The room was packed, and it was filled with men, women, and a fair share of cosplayers. There was a twi’lek wielding a lightsaber, Harley Quinn and Poison Ivy, a TARDIS, and a little Batgirl — also carrying a lightsaber, which was downright adorable.
Anina, who introduced herself as “a recovering comic book editor,” led off by thanking so many people for turning out for a positive discussion about female heroes. Her first question to the panel was about their real-life female heroes, and the panel name-checked a lot of the more popular and interesting female cartoonists in the industry today — Kate Beaton, Colleen Coover, Joelle Jones, Kate Leth, Erika Moen, and others. Claire Hummel specifically pointed out Sheilah Beckett, known for her work on the Little Golden Books, and 20th century artist Mary Blair. “Everyone’s trying to be Mary Blair,” Claire said.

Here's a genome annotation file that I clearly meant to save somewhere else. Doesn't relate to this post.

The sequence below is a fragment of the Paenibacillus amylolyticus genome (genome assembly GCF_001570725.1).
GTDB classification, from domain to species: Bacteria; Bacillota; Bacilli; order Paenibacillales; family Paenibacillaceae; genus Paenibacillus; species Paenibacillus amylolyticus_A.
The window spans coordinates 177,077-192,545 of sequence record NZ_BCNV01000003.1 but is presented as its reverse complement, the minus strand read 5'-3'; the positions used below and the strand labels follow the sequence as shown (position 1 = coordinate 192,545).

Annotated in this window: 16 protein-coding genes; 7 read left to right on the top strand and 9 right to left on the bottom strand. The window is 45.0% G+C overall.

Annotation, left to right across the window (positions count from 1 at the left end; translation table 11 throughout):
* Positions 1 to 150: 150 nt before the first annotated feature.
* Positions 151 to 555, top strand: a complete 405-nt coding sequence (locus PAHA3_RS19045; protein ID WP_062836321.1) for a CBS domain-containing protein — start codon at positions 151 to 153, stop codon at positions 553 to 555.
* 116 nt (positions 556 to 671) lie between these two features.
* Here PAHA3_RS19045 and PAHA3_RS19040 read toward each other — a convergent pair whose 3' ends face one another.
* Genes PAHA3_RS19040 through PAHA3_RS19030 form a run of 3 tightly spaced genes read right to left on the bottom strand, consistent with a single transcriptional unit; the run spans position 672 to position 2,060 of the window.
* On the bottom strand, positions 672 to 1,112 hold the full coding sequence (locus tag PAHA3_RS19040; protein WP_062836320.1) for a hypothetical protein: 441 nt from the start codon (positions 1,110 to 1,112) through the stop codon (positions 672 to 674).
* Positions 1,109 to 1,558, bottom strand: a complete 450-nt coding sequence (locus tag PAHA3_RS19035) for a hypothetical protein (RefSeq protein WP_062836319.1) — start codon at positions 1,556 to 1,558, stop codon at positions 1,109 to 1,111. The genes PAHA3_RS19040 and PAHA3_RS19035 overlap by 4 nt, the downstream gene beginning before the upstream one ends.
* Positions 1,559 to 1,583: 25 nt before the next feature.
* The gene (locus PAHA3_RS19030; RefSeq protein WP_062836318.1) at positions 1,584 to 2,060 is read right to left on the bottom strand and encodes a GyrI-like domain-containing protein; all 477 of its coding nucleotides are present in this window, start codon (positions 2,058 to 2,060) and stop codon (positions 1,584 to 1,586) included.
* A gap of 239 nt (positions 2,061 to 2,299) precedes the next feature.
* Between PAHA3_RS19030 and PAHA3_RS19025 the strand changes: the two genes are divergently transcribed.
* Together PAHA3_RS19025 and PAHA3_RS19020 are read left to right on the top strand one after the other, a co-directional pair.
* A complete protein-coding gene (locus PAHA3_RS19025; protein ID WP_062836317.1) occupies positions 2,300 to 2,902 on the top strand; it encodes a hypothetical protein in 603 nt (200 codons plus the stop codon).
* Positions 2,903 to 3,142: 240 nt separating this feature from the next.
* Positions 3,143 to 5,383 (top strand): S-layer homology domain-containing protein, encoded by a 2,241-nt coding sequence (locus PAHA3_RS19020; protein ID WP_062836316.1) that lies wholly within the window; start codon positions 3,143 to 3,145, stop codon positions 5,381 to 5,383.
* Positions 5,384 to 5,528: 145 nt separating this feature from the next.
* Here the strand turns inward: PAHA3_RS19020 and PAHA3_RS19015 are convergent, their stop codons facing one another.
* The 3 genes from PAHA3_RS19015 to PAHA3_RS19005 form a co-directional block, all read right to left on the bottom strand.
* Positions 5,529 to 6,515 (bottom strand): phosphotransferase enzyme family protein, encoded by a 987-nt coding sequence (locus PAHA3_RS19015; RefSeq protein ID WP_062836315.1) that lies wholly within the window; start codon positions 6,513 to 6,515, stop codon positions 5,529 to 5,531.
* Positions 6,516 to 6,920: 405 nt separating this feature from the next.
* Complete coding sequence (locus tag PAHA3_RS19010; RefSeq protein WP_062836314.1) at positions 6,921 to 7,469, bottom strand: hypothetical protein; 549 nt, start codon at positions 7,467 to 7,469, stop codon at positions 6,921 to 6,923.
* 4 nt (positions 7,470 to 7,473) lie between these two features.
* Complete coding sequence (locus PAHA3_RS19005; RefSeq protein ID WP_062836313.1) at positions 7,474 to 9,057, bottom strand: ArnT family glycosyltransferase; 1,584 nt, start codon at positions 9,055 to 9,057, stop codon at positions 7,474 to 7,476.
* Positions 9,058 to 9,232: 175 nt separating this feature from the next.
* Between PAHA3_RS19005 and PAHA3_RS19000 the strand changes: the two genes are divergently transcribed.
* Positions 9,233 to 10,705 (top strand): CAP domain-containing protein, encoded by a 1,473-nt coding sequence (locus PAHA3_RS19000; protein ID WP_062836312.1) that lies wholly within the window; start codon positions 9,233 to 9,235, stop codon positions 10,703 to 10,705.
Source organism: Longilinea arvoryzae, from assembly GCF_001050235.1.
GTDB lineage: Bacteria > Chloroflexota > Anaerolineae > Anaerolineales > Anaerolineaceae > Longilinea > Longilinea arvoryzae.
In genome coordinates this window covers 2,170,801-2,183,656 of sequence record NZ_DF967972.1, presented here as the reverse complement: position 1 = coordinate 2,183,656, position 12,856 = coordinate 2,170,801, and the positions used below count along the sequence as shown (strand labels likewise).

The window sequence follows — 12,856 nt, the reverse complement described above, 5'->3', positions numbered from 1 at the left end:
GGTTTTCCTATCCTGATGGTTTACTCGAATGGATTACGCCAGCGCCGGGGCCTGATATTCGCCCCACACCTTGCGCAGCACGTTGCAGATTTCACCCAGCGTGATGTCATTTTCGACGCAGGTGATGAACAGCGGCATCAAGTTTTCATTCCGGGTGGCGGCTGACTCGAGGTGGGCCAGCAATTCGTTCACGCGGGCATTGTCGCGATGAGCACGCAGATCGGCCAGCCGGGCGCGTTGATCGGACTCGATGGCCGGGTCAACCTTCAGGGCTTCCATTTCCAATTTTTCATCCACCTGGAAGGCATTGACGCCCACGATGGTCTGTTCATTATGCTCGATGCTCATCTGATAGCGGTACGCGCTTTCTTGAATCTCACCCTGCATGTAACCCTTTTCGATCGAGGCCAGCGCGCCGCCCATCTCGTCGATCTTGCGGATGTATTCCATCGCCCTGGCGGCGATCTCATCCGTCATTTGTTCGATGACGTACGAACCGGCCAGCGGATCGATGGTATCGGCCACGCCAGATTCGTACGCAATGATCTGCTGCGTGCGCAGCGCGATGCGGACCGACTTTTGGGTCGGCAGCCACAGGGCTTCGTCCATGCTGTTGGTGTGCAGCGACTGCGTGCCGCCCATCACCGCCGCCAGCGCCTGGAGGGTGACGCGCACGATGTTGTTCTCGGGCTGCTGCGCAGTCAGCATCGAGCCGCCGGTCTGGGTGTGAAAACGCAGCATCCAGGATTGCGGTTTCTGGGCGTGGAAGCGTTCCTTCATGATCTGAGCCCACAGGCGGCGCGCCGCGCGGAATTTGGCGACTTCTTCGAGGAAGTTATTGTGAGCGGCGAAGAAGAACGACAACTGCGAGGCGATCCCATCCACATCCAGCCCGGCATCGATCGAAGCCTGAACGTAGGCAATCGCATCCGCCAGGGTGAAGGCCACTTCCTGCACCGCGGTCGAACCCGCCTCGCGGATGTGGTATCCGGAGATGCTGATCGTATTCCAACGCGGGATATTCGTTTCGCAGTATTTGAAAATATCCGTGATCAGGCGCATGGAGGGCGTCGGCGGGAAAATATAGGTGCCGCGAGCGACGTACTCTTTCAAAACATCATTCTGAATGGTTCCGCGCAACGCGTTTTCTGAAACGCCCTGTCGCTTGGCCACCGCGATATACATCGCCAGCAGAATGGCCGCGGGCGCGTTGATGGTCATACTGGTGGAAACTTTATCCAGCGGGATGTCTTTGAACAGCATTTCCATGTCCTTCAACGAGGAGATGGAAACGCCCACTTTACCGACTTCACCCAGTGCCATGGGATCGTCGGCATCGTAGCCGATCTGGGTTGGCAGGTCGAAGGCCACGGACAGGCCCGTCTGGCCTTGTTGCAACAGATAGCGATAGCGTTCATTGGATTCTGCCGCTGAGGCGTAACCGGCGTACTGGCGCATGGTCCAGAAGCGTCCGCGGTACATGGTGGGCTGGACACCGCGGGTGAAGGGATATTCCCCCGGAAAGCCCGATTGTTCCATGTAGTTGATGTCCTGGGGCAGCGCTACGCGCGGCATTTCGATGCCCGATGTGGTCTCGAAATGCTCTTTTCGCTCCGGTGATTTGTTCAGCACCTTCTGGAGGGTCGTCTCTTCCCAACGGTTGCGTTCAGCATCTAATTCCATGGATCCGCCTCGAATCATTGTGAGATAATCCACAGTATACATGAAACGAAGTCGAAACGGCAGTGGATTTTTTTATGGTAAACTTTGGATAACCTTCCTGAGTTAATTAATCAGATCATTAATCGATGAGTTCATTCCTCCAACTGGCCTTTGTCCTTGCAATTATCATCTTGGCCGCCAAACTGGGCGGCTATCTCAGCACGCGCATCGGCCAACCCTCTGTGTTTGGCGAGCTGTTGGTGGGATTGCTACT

Allison Baker mentioned comics writer & all-star Trina Robbins, Jimmy Palmiotti and Paul Guinan lauded their (respective) mothers and wives, and Kiala Kazebee said she looks up to her Geek & Sundry co-hosts Felicia Day, Veronica Belmont, and Bonnie Burton.
The panel moved on to discussing some of the everyday examples of sexism and fear of feminism in the comics, film, and video game industries, including Ubisoft’s recent declaration that female avatars were too difficult to add to the upcoming Far Cry 4, and David Finch’s assertion that his upcoming run on Wonder Woman will feature a strong, but not feminist, version of the Amazon.